Latshaw Drilling Rig

Pumpjacks operate in April near a Diamondback oil and gas operation in Midland County.

From Staff Reports

The number of U.S. rigs drilling for oil increased by four in the past week, while the number seeking natural gas slipped by four.

In its weekly report Friday, Baker Hughes said that pushed the number of oil-directed rigs to 793 and the number seeking gas to 173, leaving the combined total unchanged at 967. That’s down 80 from the 1,047 oil and gas rigs at work in the same week a year ago.

Rig counts have begun to increase as oil prices have gained about 12 percent over the past couple of weeks.

It was the second-straight weekly increase in the oil rig count, which had eked out a one-rig gain a week earlier.

Texas gained one, to 464, while Louisiana and Oklahoma both saw two-rig gains, pushing their totals to 72 and 102, respectively.

New Mexico was down one, to 99.

By major basin, the week’s biggest gain was a four-rig increase in Oklahoma’s Cana Woodford. A two-rig increase in the West Texas-New Mexico Permian Basin pushed the total in the nation’s most active play to 441.

South Texas’ Eagle Ford lost two, to 71. Another two were shut down in the Panhandle’s Granite Wash, leaving four at work.

The East Texas-Louisiana Haynesville Shale was flat on 53 rigs at work.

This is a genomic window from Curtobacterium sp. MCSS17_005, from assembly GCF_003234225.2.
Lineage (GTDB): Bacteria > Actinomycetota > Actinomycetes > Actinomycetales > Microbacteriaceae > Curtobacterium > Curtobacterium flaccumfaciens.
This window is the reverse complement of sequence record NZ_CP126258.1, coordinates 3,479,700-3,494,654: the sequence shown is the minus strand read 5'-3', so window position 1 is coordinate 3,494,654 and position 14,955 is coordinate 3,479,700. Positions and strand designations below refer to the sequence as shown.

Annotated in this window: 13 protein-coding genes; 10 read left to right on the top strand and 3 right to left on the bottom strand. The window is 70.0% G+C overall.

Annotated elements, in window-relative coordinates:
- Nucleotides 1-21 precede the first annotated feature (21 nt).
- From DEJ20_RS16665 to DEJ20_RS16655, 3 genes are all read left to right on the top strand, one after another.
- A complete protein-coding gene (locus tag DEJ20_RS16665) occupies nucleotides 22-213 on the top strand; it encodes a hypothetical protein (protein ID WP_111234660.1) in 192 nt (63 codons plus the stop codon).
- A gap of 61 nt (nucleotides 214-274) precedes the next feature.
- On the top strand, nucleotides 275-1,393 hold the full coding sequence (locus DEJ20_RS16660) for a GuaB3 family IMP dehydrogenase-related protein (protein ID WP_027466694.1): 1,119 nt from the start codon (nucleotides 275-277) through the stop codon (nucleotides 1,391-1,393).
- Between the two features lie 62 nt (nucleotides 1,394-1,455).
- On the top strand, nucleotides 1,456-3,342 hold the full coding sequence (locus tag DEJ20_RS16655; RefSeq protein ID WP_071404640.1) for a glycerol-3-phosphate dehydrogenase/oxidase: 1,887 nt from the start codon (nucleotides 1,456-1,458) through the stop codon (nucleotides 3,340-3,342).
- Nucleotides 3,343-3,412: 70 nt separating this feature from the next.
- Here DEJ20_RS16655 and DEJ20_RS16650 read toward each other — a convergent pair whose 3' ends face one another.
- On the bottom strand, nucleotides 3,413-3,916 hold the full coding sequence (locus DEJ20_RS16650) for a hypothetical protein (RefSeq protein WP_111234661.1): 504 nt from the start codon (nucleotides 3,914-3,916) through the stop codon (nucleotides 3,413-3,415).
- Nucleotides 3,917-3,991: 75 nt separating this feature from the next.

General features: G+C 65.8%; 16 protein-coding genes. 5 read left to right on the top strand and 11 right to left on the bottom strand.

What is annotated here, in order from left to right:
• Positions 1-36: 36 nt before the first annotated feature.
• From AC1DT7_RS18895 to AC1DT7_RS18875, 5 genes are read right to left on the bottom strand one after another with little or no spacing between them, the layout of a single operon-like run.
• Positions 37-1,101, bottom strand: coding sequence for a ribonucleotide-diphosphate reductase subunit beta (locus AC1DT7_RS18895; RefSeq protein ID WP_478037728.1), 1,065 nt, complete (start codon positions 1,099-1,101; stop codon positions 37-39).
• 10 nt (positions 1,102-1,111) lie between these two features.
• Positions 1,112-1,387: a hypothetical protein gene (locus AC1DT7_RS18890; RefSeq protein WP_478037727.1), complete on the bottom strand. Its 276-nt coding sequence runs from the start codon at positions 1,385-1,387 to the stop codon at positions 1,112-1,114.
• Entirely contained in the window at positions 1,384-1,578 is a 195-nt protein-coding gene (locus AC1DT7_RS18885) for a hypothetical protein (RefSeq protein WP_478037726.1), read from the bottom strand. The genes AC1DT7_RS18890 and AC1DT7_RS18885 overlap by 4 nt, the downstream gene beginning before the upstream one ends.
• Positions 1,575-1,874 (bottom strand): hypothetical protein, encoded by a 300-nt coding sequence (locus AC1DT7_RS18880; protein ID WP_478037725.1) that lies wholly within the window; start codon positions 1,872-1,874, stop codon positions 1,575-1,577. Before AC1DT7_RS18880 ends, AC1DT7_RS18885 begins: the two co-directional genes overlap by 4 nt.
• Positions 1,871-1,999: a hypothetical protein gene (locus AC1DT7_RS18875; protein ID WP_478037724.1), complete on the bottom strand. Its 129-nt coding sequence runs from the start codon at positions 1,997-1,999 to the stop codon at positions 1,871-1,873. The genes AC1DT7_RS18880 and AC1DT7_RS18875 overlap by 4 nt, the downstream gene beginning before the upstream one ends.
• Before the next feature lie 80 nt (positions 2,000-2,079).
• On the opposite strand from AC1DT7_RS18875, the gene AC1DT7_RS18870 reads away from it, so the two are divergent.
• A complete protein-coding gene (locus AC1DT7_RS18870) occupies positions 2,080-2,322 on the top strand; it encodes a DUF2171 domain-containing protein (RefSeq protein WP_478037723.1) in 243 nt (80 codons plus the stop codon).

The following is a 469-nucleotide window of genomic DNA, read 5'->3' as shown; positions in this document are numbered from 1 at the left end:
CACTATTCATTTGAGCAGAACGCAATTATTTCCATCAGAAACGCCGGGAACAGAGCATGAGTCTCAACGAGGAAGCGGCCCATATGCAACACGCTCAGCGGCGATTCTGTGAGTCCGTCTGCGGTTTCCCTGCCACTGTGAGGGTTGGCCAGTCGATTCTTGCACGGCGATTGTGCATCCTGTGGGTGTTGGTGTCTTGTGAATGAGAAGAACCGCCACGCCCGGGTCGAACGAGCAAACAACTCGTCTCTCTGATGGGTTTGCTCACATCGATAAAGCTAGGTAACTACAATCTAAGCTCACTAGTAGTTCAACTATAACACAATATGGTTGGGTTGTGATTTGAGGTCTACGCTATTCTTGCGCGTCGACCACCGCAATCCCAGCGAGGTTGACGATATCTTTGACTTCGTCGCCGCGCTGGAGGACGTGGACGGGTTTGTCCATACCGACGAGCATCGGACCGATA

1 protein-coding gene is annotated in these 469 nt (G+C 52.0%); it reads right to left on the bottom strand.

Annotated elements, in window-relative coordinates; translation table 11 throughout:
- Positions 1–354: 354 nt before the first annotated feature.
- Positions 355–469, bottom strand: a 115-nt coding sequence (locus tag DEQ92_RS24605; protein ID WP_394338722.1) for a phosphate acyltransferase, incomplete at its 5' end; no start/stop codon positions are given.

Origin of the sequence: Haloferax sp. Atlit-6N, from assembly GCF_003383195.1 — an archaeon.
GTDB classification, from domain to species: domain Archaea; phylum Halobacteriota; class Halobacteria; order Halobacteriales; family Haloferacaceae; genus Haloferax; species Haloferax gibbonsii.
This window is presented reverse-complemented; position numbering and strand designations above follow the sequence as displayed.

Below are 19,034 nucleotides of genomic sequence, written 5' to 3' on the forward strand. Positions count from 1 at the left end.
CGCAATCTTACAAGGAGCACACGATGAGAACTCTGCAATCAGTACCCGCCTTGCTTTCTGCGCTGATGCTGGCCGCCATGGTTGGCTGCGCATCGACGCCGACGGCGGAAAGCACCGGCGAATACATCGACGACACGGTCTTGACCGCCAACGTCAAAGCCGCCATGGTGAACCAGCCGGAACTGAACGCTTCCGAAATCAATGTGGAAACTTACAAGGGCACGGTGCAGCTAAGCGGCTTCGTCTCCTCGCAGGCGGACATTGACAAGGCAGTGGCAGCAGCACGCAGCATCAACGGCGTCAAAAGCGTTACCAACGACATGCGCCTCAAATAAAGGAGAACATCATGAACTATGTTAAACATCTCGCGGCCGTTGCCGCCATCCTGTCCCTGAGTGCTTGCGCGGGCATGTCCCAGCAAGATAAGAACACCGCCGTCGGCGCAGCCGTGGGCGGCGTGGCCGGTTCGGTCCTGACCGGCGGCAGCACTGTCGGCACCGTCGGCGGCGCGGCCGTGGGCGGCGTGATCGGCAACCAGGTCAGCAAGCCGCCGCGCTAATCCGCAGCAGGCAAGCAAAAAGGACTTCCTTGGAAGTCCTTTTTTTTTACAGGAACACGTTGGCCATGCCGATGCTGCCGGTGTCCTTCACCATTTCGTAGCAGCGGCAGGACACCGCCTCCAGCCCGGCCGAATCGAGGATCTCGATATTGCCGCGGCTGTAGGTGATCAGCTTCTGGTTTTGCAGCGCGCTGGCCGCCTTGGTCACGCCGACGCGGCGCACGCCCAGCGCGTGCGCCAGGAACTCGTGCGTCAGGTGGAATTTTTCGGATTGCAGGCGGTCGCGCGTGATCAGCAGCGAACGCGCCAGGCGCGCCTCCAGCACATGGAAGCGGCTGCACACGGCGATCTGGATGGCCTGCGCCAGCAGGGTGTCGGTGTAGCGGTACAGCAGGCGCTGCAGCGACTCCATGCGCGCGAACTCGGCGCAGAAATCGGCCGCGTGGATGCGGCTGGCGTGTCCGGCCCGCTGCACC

For the month, drillers cut seven rigs, the seventh consecutive monthly decline. That marks the most monthly declines in a row since May 2016, when the rig count fell for a record nine months.

For the quarter, drillers cut 23 active rigs after cutting 69 rigs in the first quarter.

The rig count, an early indicator of future output, declined as independent exploration and production companies cut spending on new drilling as they focus more on earnings growth instead of increased output.

Despite fewer rigs at work, U.S. crude oil output in April rose to a fresh monthly record, surpassing 12 million barrels per day, the U.S. Energy Information Administration said in a monthly report Friday. At nearly 1.2 million barrels more per day year over year, increased domestic production offsets cuts agreed to by OPEC.

Oil prices were slipping Friday as traders eyed a scheduled meeting today between U.S. President Donald Trump and Chinese President Xi Jinping at the G20 summit, and next week’s OPEC meeting.